A strange silver glint flickering through a tree caught the eye of biologists while on an expedition in the Bahamas. It afterwards turned out they haddiscovered a very rare new species of snake: the silver boa( Chilabothrus argentum ). Thefindings from theexpeditionwere published in the May edition of the journal Breviora.
During two expeditions, the researchers counted 20 silver boas on the remoteConception Island in The Bahamas. One of these meter-long( 3 feet) snakes was detected on their first expedition when it slithered acrosslead researcher Graham Reynolds headas he slept on the beach in the middle of the night.Sometime around 3:30 in the morning, I woke up to something crawling across my face, Reynolds told National Geographic.
The biologists fromHarvard University conducted genetic analysis on samples of the snakes’tissue, which confirmedthat this was indeed a new species inducing it the first new species of boa to be discovered in the Caribbean since the 1940 s.
As wellits own colour, the serpent got its name from beingfirst discovered on a silver palm tree.R. Graham Reynolds/ University of North Carolina Asheville
Worldwide, new species of frogs and lizards are being detected and described with some regularity. New species of serpents, however, are much rarer. Robert Henderson, curator at Milwaukee Museum of Natural history and a world expert on boas, said in a statement on the University of North Carolina Asheville website.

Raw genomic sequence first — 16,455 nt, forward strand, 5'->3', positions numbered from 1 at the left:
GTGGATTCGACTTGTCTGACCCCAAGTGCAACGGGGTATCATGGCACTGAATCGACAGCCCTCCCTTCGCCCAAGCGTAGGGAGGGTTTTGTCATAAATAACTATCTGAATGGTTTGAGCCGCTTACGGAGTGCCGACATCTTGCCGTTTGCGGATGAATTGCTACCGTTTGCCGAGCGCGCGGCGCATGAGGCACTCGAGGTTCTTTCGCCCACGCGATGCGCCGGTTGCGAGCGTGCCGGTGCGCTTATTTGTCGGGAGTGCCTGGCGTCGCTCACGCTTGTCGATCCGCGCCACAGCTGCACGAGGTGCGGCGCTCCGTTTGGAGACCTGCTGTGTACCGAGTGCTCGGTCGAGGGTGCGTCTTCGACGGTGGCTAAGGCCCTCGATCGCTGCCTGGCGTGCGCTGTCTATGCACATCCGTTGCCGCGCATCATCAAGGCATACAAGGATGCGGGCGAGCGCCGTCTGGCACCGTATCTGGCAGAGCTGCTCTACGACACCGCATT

Understandably , not much is known about the snake yet. However, the biologists did notice its diet mainly consists of birds. As with other species of the boa( Boidae) family, itkills itsprey through comprehending them with itsteeth and then constricting them until they die of asphyxiation.
The recently discovered snake have so far proclaimed critically endangered and one of the rarest boa species in the world. Fortunately for the snakes, they are more or lessfree from human-made threats to their habitat and poaching. But instead, the species is threatened from predation by feral cats on the island.
We observed this species on its route to extinction, and now we have the opportunity to intervene on their behalf so that doesnt happen, Reynolds, who is now attheUniversity of North Carolina Asheville, added.
The researchers are collaborating with local authorities to put in place conservation measures. Additionally, all of the individuals caught were measured and electronically tagged to assistance further research and easily identify them in future. National Geographicreports that researchers believe removing the feral cats, which are not native to the island, is likely to be the only way to secure the future for this beautiful silverbeast.
A silver boa munching down on a bird.R. Graham Reynolds/ University of North Carolina Asheville